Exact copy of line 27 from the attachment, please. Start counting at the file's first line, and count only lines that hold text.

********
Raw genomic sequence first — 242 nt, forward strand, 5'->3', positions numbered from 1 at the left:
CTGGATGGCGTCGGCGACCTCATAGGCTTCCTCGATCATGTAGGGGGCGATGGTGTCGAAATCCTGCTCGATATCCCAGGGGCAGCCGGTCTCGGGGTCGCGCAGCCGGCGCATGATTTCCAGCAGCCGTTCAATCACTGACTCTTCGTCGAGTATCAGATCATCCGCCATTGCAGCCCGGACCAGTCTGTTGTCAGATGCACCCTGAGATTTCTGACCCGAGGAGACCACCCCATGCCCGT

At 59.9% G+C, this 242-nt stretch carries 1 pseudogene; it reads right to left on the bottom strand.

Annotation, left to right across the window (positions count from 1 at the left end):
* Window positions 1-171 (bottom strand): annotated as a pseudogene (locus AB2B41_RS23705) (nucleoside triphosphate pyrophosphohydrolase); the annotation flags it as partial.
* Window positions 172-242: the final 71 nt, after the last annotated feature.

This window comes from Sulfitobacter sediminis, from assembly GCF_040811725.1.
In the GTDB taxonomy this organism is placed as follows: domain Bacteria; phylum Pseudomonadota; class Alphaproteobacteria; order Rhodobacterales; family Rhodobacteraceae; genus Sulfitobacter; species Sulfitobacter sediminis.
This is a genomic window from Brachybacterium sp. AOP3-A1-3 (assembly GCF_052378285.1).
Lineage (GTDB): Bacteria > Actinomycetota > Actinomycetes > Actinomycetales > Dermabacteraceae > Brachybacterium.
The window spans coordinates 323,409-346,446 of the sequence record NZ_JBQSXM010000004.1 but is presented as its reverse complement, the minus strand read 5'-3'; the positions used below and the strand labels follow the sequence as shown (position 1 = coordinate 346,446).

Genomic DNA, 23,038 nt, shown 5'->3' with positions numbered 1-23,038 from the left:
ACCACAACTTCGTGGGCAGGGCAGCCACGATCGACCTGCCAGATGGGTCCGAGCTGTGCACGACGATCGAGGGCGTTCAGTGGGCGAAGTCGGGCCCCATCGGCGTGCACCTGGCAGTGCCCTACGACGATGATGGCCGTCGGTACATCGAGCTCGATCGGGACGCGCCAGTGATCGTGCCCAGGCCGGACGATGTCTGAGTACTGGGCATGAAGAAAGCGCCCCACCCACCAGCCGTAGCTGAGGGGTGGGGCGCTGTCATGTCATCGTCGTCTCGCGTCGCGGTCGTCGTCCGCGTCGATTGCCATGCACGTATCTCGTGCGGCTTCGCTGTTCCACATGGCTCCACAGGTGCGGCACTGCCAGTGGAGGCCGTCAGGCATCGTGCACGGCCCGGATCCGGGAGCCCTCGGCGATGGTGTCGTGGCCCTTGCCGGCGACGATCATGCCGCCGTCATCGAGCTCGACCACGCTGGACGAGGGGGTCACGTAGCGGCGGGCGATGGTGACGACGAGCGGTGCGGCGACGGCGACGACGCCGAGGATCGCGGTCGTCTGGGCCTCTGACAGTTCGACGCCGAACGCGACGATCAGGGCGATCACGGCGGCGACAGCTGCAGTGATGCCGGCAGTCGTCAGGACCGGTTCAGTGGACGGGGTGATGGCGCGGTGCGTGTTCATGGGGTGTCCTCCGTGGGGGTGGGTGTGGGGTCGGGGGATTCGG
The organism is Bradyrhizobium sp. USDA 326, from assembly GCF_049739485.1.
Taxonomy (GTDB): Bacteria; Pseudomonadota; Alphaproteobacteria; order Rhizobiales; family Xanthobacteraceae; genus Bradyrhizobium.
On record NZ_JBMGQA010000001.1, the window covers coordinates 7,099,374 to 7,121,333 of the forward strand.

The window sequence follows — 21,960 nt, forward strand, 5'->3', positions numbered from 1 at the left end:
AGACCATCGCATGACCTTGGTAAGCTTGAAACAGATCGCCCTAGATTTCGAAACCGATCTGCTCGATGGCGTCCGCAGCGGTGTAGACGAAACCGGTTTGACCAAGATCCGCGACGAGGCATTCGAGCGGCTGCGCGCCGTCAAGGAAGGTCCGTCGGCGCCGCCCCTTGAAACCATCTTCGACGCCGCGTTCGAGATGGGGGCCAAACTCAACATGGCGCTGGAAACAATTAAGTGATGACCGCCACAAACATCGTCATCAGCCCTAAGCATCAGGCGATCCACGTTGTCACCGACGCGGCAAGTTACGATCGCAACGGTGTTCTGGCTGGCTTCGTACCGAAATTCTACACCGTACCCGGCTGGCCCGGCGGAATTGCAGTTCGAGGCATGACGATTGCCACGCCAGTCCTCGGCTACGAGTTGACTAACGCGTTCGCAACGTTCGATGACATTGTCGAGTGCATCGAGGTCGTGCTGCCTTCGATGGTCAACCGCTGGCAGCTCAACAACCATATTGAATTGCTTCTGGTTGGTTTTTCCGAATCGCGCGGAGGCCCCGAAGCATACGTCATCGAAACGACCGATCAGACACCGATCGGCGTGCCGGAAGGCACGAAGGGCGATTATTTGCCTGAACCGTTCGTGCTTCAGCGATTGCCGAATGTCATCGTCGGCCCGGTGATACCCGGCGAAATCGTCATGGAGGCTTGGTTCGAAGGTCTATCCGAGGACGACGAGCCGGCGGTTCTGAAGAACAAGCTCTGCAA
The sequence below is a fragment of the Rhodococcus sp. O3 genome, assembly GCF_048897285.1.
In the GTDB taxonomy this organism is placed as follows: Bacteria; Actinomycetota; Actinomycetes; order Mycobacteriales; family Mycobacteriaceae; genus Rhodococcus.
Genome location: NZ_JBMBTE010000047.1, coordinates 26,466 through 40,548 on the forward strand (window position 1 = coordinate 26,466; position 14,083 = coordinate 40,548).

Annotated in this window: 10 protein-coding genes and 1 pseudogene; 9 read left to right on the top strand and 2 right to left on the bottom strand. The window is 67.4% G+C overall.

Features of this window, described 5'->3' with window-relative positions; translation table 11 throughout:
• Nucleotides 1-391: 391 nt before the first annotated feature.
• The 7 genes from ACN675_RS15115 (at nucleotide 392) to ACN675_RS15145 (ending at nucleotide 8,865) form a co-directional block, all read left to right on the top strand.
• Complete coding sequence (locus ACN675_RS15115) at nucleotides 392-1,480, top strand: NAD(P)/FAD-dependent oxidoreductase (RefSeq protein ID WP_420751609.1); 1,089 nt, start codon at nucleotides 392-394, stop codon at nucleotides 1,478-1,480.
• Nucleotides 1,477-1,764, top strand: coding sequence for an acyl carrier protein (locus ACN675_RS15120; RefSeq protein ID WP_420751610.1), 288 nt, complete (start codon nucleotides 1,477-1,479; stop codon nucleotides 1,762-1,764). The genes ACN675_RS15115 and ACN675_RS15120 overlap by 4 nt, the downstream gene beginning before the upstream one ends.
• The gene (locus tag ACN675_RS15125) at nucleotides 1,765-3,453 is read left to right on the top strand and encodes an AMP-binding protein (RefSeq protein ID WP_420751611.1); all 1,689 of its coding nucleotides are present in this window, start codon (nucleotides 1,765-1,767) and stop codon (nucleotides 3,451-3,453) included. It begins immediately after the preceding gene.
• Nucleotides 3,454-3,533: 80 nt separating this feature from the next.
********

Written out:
• Nucleotides 1,477-1,764, top strand: coding sequence for an acyl carrier protein (locus ACN675_RS15120; RefSeq protein ID WP_420751610.1), 288 nt, complete (start codon nucleotides 1,477-1,479; stop codon nucleotides 1,762-1,764). The genes ACN675_RS15115 and ACN675_RS15120 overlap by 4 nt, the downstream gene beginning before the upstream one ends.